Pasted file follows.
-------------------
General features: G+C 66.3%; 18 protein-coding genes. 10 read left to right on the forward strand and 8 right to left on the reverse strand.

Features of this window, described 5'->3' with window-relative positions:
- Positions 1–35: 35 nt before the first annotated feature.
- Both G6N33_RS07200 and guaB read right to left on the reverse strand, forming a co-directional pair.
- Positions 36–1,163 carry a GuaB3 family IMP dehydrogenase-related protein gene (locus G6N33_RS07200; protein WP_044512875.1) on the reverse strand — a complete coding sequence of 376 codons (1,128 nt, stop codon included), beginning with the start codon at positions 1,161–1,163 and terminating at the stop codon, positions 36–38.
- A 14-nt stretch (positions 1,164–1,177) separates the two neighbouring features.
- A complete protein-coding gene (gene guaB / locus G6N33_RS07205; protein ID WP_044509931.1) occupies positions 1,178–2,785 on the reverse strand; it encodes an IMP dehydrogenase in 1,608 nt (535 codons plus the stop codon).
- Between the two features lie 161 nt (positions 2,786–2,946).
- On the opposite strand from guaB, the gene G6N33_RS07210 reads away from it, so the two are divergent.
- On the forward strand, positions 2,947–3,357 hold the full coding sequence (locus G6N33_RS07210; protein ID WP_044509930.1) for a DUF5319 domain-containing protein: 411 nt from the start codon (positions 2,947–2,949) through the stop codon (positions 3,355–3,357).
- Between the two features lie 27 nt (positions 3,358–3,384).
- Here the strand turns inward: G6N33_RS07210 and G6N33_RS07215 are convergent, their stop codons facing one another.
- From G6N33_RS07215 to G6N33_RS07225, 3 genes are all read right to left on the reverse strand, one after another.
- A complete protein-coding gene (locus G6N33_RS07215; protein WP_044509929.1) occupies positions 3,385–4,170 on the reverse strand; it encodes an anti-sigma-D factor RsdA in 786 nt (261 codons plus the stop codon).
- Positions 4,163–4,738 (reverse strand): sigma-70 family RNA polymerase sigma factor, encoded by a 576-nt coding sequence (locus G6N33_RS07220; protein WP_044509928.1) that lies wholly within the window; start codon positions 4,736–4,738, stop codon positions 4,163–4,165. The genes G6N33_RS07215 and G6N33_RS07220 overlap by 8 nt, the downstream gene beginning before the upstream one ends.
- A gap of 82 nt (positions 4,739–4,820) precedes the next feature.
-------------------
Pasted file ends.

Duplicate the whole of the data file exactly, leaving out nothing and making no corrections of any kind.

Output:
General features: G+C 66.3%; 18 protein-coding genes. 10 read left to right on the forward strand and 8 right to left on the reverse strand.

Features of this window, described 5'->3' with window-relative positions:
- Positions 1–35: 35 nt before the first annotated feature.
- Both G6N33_RS07200 and guaB read right to left on the reverse strand, forming a co-directional pair.
- Positions 36–1,163 carry a GuaB3 family IMP dehydrogenase-related protein gene (locus G6N33_RS07200; protein WP_044512875.1) on the reverse strand — a complete coding sequence of 376 codons (1,128 nt, stop codon included), beginning with the start codon at positions 1,161–1,163 and terminating at the stop codon, positions 36–38.
- A 14-nt stretch (positions 1,164–1,177) separates the two neighbouring features.
- A complete protein-coding gene (gene guaB / locus G6N33_RS07205; protein ID WP_044509931.1) occupies positions 1,178–2,785 on the reverse strand; it encodes an IMP dehydrogenase in 1,608 nt (535 codons plus the stop codon).
- Between the two features lie 161 nt (positions 2,786–2,946).
- On the opposite strand from guaB, the gene G6N33_RS07210 reads away from it, so the two are divergent.
- On the forward strand, positions 2,947–3,357 hold the full coding sequence (locus G6N33_RS07210; protein ID WP_044509930.1) for a DUF5319 domain-containing protein: 411 nt from the start codon (positions 2,947–2,949) through the stop codon (positions 3,355–3,357).
- Between the two features lie 27 nt (positions 3,358–3,384).
- Here the strand turns inward: G6N33_RS07210 and G6N33_RS07215 are convergent, their stop codons facing one another.
- From G6N33_RS07215 to G6N33_RS07225, 3 genes are all read right to left on the reverse strand, one after another.
- A complete protein-coding gene (locus G6N33_RS07215; protein WP_044509929.1) occupies positions 3,385–4,170 on the reverse strand; it encodes an anti-sigma-D factor RsdA in 786 nt (261 codons plus the stop codon).
- Positions 4,163–4,738 (reverse strand): sigma-70 family RNA polymerase sigma factor, encoded by a 576-nt coding sequence (locus G6N33_RS07220; protein WP_044509928.1) that lies wholly within the window; start codon positions 4,736–4,738, stop codon positions 4,163–4,165. The genes G6N33_RS07215 and G6N33_RS07220 overlap by 8 nt, the downstream gene beginning before the upstream one ends.
- A gap of 82 nt (positions 4,739–4,820) precedes the next feature.